Wed, 22 Sep, 2021 – 07:19
The future of Inner City Helping Homeless has been thrown into doubt following attempts to install to the charity’s board three people who were personally very close to the deceased former chief executive of the charity, Anthony Flynn.
Social Democrat TD Gary Gannon has turned down the offer to act as chair for the charity. Prominent social policy analyst and activist Clare O’Connor has also said she is now unwilling to serve on the board.
Both had been approached to serve in the wake of the controversy that saw Mr Flynn accused of sexual assault of two young men and his subsequent death by suicide.
A third candidate who was approached to serve is also believed to have now stepped away.
Their change of minds followed attempts to install three individuals who were close to Mr Flynn, none of whom have any specialist skills that might be required to serve on the charity’s board
Mr Gannon said he was stepping away due to other commitments. “Having reflected on it over the time I was given to do so, I’ve come to the conclusion that I just can’t give the commitment needed at the moment,” he told the Irish Examiner.
When contacted, Clare O’Connor confirmed she was stepping away, but declined to comment further.
However, their departure comes as a time over growing unease in the charity at the attempts to install the three other individuals on the board.
‘Obvious conflict of interest’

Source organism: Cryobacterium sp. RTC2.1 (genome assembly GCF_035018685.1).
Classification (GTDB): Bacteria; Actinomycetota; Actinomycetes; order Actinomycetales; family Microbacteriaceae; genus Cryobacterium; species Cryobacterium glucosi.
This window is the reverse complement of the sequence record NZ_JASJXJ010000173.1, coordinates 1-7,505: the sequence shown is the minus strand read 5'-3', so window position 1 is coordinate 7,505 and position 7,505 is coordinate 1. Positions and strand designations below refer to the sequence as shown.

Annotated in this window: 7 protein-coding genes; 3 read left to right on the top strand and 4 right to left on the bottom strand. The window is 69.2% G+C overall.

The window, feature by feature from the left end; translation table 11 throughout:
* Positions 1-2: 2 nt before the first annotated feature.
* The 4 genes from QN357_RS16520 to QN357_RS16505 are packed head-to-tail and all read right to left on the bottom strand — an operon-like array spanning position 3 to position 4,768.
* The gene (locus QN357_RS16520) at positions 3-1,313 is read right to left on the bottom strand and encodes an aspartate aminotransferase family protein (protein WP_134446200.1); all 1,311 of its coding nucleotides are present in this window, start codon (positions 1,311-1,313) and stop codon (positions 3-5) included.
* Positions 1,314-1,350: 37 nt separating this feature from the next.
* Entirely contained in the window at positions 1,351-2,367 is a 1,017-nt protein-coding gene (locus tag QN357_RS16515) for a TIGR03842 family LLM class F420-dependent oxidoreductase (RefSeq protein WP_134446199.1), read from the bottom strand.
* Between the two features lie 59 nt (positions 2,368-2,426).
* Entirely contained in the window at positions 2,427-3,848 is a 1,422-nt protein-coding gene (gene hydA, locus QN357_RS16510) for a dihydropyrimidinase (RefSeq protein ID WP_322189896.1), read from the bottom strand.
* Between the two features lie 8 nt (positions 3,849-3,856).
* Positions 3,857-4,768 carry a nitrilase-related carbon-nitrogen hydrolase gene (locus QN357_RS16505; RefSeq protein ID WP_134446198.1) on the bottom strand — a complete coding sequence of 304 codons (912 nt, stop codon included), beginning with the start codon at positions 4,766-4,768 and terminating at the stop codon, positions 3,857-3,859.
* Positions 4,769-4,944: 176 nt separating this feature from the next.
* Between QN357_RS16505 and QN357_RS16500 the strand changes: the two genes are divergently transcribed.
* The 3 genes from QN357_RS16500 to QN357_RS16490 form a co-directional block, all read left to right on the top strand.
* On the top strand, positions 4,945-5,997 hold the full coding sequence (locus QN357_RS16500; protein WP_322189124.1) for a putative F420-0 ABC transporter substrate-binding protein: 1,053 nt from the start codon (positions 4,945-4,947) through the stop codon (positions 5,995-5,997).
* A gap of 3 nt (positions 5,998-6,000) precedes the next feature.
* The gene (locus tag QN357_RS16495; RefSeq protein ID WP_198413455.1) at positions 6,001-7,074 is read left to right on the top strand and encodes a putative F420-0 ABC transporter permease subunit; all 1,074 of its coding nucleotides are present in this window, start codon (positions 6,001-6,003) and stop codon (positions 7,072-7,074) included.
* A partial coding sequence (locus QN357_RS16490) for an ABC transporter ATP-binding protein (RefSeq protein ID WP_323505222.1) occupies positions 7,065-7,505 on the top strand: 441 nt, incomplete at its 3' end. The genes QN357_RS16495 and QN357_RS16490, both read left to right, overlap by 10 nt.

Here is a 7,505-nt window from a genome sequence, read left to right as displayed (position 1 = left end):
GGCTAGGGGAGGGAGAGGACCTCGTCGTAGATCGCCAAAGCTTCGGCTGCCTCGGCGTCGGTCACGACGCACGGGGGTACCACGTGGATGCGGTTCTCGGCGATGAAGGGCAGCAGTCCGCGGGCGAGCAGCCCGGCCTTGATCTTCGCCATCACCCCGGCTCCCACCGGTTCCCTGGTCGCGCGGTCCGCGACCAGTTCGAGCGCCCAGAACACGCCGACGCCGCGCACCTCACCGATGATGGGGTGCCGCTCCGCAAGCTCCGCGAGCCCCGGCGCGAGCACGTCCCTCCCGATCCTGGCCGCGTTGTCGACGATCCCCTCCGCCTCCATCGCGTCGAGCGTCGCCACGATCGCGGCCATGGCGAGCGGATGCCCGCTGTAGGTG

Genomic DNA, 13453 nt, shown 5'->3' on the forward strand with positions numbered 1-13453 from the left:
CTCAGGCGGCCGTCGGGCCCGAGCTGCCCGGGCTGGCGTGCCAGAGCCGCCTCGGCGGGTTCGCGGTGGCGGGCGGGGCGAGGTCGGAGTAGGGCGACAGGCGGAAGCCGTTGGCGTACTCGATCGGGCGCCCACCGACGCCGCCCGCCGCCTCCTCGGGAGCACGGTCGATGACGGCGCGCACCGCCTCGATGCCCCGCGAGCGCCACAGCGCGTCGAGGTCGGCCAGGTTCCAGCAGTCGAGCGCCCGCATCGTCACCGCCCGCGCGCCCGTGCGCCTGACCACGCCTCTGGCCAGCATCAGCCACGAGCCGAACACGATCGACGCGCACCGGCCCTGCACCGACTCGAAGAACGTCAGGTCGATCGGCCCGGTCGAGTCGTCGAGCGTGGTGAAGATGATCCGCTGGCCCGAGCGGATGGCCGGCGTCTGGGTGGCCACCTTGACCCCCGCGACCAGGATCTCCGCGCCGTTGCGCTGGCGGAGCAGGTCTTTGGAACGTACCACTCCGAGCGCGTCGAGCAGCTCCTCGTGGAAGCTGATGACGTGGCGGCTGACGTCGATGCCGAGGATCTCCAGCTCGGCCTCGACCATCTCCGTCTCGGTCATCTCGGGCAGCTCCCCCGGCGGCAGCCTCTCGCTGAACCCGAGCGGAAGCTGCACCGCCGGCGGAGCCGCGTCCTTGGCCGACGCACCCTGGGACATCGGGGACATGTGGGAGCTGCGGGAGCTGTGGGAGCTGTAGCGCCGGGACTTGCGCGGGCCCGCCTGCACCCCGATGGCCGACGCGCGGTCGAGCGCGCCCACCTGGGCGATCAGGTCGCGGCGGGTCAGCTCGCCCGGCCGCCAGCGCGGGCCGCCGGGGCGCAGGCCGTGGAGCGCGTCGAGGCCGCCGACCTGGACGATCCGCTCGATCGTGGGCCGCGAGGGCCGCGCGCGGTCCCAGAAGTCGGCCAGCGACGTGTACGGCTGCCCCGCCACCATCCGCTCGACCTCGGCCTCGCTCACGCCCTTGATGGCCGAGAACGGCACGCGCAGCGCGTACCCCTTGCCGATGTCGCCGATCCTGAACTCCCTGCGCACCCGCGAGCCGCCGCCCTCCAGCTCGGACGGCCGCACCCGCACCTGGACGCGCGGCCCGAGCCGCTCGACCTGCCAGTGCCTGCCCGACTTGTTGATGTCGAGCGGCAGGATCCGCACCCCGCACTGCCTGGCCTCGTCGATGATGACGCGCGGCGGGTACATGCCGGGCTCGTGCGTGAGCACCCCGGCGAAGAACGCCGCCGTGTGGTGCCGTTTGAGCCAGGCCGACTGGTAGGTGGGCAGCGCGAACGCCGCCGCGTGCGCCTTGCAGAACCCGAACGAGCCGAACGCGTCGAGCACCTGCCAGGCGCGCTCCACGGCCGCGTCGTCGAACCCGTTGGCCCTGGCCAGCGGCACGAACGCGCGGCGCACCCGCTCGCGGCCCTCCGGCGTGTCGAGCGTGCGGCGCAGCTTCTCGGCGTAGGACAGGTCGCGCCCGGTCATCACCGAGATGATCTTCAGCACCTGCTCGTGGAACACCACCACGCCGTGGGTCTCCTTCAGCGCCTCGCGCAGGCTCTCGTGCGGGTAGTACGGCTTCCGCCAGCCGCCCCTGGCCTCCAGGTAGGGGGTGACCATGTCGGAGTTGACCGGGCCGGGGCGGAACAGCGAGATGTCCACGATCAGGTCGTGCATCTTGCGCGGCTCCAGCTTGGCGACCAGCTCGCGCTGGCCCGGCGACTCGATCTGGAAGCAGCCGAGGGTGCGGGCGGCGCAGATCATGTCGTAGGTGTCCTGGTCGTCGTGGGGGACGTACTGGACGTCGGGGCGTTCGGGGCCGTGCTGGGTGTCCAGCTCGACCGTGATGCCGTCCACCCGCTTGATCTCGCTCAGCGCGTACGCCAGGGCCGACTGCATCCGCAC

“There is an obvious conflict of interest there,” one source said. “There is a report about what was going on with Anthony that’s due before the board and those people will obviously have a personal interest in it.”
Anthony Flynn was suspended on August 7 when the board became aware of the allegations which dated from last May. On August 18, Mr Flynn, who was also a Dublin city councillor, died by suicide. Since his death, two further allegations have surfaced.
The outgoing board, including former chairman David Hall, who resigned over threats to his personal safety, commissioned senior counsel Remy Farrell to investigate how the allegations against Mr Flynn were handled. Mr Farrell is due to report to the board with his findings.
Separately, David Hall is to submit his own report to the board around all the issues that arose from the allegations. His report was due to be presented on Monday night at an EGM to elect the new board members, but the report was delayed and that meeting has now been put back to next Monday. Anthony Flynn founded ICHH in 2013 and some of those who were close to him are understood to be unhappy with how the allegations against him and his suspension were handled. Dublin City councillor Christy Burke, who is currently serving as interim chair, said he would do so as long as was necessary, but he was hoping a new chair would be appointed as soon as possible.